And, of course, he is not alone to be blamed. As far as I’m concerned, whoever it was that offered the deal and signed off on its being offered is as guilty as Sen. Nelson of corrupt politics. Usually with bribery, both the offeree and the offeror are guilty.

Some would say it’s not corrupt politics—that is politics. In fact, Sen. Harry Reid said as much. As far as I’m concerned, apart from his substantive position on the matter, he needs to go, too, because of his attitude about the process, along with everyone else up there who shrugs and says the same thing.

Whom Does America Trust?

But I’m getting off track. The point really is about Republican legislators and the TEA Party members. An interesting national poll released at the end of last year showed that more Americans indicated a preference for a TEA Party candidate over either a Democrat or a Republican. That should particularly disturb Republican Party leadership—particularly ones like House Republican Leader John Boehner, who supported a pro-choice, pro-homosexual marriage Republican candidate for a recent special election in New York’s 23rd District.

Sen. McConnell Needs to Listen to Himself

But it was a statement made by Senate Minority (Republican) Leader Mitch McConnell on the Senate floor the night the health care bill passed the Senate that caught my attention. He said, “I guarantee you the people who voted for this bill are going to get an earful when they finally get home for the first time since Thanksgiving. … My colleagues and I will work to stop this bill from becoming law.”

I think he’s right—those who voted for this are going to hear about it. Of course, if they only hear about it now and not when you vote in November, then don’t complain. Just pull down your electoral britches and expect to get paddled again with more of the same.

But what really got me was saying his Republican colleagues will work to stop this from becoming law. That is good. But if he thinks that means I’m going to trust him and his Republican colleagues to do the right thing if they are put back in charge, then he’s made a leap in his logic as far as I’m concerned.

As one person who is beginning to feel like I identify more with the TEA Party than the Republican Party, at least those in leadership in Washington, I think Sen. McConnell needs to get “an earful” too. In my opinion, the Republican leadership in Washington owes rank and file Republicans and liberty-loving, fiscally conservative Americans of every political stripe a HUGE public apology for their complicity in this bill.

Republican Complicity

You may wonder what I mean since no Republican voted for the bill. Well, here’s what I mean.

Had Republicans not done such a horrible job once they took over control in 1994, had they stuck to their platform position on limited government and fiscal responsibility, and had they not driven budget earmarks (political words for what normal people would call bribes and kickbacks) that have really gotten the federal budget in such a mess, then maybe not as many Americans, rightly knowing something was wrong, would have grasped for “change” in 2006 and 2008.

Had Republicans in Washington done their job from 1994 to 2006, we might not have had such a fiscally irresponsible, unconstitutional, liberty-and-property-seizing bill being crammed down our throats. Things did not go from good to bad with the elections in 2006 and 2008; they went from bad to worse. But things being worse does not make the bad better or okay. Bad is bad.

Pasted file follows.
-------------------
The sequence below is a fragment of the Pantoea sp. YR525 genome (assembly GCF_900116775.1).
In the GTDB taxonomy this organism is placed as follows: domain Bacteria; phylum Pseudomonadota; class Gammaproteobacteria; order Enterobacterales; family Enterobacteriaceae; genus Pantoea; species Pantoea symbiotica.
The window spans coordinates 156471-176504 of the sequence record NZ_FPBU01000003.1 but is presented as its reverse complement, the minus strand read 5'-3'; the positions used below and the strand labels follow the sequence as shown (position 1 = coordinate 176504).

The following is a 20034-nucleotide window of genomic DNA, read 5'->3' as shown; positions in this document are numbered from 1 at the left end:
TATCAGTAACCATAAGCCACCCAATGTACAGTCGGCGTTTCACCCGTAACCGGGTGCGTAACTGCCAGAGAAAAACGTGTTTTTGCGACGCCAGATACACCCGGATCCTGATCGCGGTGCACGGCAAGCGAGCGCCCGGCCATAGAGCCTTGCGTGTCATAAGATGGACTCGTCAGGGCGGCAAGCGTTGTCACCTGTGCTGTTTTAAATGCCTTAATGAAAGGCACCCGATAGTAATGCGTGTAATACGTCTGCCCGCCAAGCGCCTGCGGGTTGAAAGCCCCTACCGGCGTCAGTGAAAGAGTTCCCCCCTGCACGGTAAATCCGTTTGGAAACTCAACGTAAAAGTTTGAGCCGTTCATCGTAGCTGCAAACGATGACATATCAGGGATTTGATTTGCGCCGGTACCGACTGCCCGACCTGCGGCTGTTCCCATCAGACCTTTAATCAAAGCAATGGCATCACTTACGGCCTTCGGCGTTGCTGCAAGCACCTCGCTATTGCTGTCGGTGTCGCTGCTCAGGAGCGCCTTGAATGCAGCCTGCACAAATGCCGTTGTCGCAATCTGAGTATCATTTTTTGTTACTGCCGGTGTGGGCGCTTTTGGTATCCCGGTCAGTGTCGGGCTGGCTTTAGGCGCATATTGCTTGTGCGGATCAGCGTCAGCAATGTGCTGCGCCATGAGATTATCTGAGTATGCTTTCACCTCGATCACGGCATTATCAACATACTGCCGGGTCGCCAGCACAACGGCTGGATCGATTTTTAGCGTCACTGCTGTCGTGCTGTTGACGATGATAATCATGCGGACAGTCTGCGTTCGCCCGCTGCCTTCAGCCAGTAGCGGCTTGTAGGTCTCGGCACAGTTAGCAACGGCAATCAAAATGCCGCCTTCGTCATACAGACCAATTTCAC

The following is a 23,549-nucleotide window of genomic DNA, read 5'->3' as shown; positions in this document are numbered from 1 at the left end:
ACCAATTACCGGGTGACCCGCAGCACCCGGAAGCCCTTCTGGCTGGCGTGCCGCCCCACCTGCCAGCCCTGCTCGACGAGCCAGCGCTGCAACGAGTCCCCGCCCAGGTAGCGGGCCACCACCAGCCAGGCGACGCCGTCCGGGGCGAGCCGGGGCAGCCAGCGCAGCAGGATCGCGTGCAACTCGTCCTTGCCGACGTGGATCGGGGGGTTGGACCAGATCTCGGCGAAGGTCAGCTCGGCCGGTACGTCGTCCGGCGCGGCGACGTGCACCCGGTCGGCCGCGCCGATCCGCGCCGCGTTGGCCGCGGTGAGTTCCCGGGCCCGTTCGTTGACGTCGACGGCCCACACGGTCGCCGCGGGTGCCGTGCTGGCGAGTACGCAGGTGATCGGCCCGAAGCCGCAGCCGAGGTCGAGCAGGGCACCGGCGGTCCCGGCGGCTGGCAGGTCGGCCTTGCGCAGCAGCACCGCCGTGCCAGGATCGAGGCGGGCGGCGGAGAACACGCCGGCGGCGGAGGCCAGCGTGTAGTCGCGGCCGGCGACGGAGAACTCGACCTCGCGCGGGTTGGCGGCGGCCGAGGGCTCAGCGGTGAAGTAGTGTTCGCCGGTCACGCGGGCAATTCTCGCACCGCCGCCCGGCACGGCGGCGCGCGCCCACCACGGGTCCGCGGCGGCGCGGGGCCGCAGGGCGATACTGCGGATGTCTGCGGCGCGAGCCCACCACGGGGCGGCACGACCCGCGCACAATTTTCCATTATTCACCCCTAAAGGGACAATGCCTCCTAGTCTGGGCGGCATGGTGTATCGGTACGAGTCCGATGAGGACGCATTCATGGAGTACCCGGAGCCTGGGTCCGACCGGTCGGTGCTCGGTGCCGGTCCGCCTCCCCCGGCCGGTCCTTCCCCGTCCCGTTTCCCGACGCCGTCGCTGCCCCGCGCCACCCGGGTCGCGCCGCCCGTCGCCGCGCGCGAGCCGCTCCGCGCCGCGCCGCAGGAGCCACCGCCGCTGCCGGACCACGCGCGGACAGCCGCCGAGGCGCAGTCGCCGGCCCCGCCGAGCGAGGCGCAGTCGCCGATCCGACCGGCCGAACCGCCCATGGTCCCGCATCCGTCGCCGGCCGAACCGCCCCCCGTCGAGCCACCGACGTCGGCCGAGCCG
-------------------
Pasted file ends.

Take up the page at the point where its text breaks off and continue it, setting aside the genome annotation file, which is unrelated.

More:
If the Congressmen (Senate and House) who were in Washington from 1994 to 2006 (Sen. Corker, you get a pass; you weren’t there) want my vote—want to get invited to my election year “tea party”—then I had better hear a sincere public apology from them personally or as a caucus or as a party, admitting that they had a hand in putting America where it is fiscally.

I don’t mind giving a person a second chance, and you know Sen. McConnell and his colleagues are hoping we’ll give it to them. But, if you ask me, why give someone another chance if they haven’t admitted their own wrongdoing first? Who takes back an adulterous spouse who is unrepentant and unapologetic?

Unrepentant Adulterers

And the fact is Washington Republicans were adulterous in their allegiance to their platform principles. They went whoring after votes (see Old Testament Hosea for the propriety of that word in this context), the same as Democrats do by giving things to everybody who could line their pockets with campaign cash and blocks of votes. To heck with being a statesman and standing for what is just and righteous or even just plain constitutional and fiscally prudent. I don’t know about you, but I don’t want an unrepentant person (or party) back in a position to do more of the same to me than they’ve done in the past. Better to be betrayed by a known opponent than a supposed friend and ally.

Oh, I want change now, too. But I want change I can really believe in. And I assure you right now I’m skeptical of both parties.

I’m waiting for my apology. And I doubt I’m alone. Is there anyone else holding a tea party like mine?

Will Education Session be ‘Special’?

Whether the legislature comes up with a teacher evaluation process that qualifies the state for extra federal funds or not, the special session will indeed be “special” if there is also some reform in teacher tenure. Reforming tenure will improve public education.

The Governor is calling a special session to discuss education reform, in particular, an increased level of teacher accountability so as to qualify for a few hundred million federal dollars for K-12 education. Here’s what would make it really special.

Having a special session on education is a great idea. Its improvement is certainly needed. And it’s hard for legislators or the public to really focus on it when there are 1,500 or so other bills clamoring for our attention. A session just on education is certainly unique, but unique doesn’t mean it will be special. That designation will depend on what they accomplish. Rearranging the chairs on the deck on the Titanic didn’t do anything “special” in the face of the huge tear in the ship’s underbelly.